EIA subsequently asked JMU to defer implementing the decision to cut the programs until EIA’s challenge to the federal guidelines was complete. JMU declined, and EIA amended its complaint to include JMU as a defendant on June 1, 2007.
EIA filed a motion for a preliminary injunction on June 15, 2007, addressed solely against JMU, seeking to prevent JMU from taking any additional steps to eliminate the targeted programs. After holding an evidentiary hearing, the district court denied the motion on August 21, 2007. See Equity in Athletics, Inc. v. Dep’t of Educ., 504 F. Supp. 2d 88 (W. D. Va. 2007). EIA appealed.
In considering the appeal, the 4th Circuit Court of Appeals wrote that the determining factors of whether to grant a preliminary injunction rest on: “(1) the likelihood of irreparable harm to the plaintiff if the injunction is denied; (2) the likelihood of harm to the defendant if it is granted; (3) the likelihood that the plaintiff will succeed on the merits; and (4) the public interest.” (Blackwelder).
“Our court places the most emphasis on the first two factors, the balancing of the harms,” wrote the panel of judges, citing In re Microsoft Corp. Antitrust Litig., 333 F.3d 517, 526 (4th Cir. 2003). “If the balance is fairly equal, a stronger showing of likelihood of success is required. However, if the balance of harm tilts more decidedly toward the moving party, the party can meet the likelihood of success factor by raising questions about the merits that are sufficiently ‘serious, substantial, difficult and doubtful, as to make them fair ground for litigation and thus for more deliberate investigation.’ Id.”
The district court had honed in on whether there was a likelihood of success on the merits. “The district court,” wrote the panel, “recognized the harm to the student-athletes of not being able to compete in the sport and at the university of their choice, but it also noted that the student-athletes would not lose their scholarship funding if they chose to stay at JMU and that the students were free to transfer to other colleges offering their chosen sport, which some of the students had done, so that those athletes were still able to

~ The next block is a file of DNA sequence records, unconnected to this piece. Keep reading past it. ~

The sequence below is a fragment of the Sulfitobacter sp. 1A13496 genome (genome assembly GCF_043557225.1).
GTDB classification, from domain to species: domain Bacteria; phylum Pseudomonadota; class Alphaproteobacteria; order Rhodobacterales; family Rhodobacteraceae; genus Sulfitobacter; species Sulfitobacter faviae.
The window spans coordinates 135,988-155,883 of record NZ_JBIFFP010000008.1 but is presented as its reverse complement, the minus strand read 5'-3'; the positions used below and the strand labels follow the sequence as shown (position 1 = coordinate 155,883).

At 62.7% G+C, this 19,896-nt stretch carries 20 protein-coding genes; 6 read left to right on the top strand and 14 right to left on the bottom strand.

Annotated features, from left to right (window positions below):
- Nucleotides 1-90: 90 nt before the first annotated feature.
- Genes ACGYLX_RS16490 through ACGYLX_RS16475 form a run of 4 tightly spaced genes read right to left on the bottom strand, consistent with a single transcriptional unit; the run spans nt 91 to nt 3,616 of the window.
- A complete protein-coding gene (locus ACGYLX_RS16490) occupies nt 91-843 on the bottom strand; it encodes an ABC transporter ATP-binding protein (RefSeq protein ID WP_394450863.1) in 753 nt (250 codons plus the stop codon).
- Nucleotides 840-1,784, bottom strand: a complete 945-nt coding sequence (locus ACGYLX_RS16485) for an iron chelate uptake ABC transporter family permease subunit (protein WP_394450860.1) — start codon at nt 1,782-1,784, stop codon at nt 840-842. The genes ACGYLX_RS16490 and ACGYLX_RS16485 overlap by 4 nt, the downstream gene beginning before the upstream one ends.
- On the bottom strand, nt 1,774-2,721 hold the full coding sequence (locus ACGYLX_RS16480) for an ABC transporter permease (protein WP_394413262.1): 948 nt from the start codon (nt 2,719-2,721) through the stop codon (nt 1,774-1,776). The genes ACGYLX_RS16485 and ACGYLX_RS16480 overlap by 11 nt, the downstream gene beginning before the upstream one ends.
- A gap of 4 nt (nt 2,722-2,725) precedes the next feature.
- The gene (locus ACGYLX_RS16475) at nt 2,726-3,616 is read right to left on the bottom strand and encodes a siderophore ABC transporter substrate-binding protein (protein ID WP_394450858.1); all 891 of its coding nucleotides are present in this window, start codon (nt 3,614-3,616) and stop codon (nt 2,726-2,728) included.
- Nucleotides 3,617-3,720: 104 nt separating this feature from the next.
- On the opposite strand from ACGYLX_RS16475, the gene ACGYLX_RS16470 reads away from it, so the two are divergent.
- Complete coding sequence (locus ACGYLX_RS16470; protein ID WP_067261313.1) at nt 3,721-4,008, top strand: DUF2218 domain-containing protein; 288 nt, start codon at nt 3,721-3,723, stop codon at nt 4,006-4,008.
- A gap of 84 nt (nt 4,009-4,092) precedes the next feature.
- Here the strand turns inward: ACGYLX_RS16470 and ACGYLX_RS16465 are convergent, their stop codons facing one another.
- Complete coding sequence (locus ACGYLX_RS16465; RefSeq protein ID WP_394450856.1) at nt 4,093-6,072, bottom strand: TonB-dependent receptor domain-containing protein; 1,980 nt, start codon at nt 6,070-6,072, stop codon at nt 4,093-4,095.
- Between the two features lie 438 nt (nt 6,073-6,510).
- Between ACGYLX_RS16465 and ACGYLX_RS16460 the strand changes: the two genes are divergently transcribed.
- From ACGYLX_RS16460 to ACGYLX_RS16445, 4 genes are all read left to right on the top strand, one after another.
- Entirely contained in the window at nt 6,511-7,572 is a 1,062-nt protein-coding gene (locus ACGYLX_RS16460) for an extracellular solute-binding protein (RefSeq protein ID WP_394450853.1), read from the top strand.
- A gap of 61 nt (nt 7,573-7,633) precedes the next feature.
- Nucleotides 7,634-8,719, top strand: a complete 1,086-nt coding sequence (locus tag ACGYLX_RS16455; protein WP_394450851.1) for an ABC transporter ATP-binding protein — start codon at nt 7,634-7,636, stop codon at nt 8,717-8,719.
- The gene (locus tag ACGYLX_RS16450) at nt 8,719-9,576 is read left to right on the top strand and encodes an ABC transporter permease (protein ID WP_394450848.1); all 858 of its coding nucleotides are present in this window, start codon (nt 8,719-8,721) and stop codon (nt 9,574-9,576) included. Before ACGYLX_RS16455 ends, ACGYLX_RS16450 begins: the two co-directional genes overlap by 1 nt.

compete at the college level.
“On the other side of the scale, the district court recognized the harm to JMU of not having control over which athletic programs it offered and the administrative difficulty and the cost to JMU of having to reinstate the eliminated programs. The court gave significant weight to the timing of EIA’s request for a preliminary injunction.”
The motion for a preliminary injunction was not filed until June 15, 2007, “a mere fifteen days prior to the date the cuts were scheduled to go into effect. In anticipation of the upcoming college year, coaches had already been terminated, competitions had been cancelled, and $350,000 in funding had been reallocated to other athletic programs.”
The panel concluded that, “in the end, there are no cases directly supporting EIA’s procedural challenges to the 1979 Policy Interpretations, and yet nearly every circuit in the country has rejected challenges similar to EIA’s underlying complaint against JMU, i.e., that JMU violated Title IX and the Constitution when it used gender to determine which athletic programs to cut. We agree with the district court that EIA has failed to establish a likelihood of success on its claims against JMU sufficient to entitle it to a preliminary injunction.”
Equity In Athletics, Inc. v. The United States Department Of Education et al.; 4th Cir.; No. 07-1914; 8/20/08
To review the opinion, visit: http://pacer.ca4.uscourts.gov/opinion.pdf/071914.U.pdf
Attorneys of Record: (for appellant) Lawrence John Joseph, Washington, D.C.; (for appellee) William Eugene Thro, Office of The Attorney General of Virginia, Richmond, VA; Thomas Mark Bondy, U. S. Department of Justice, Washington, D.C.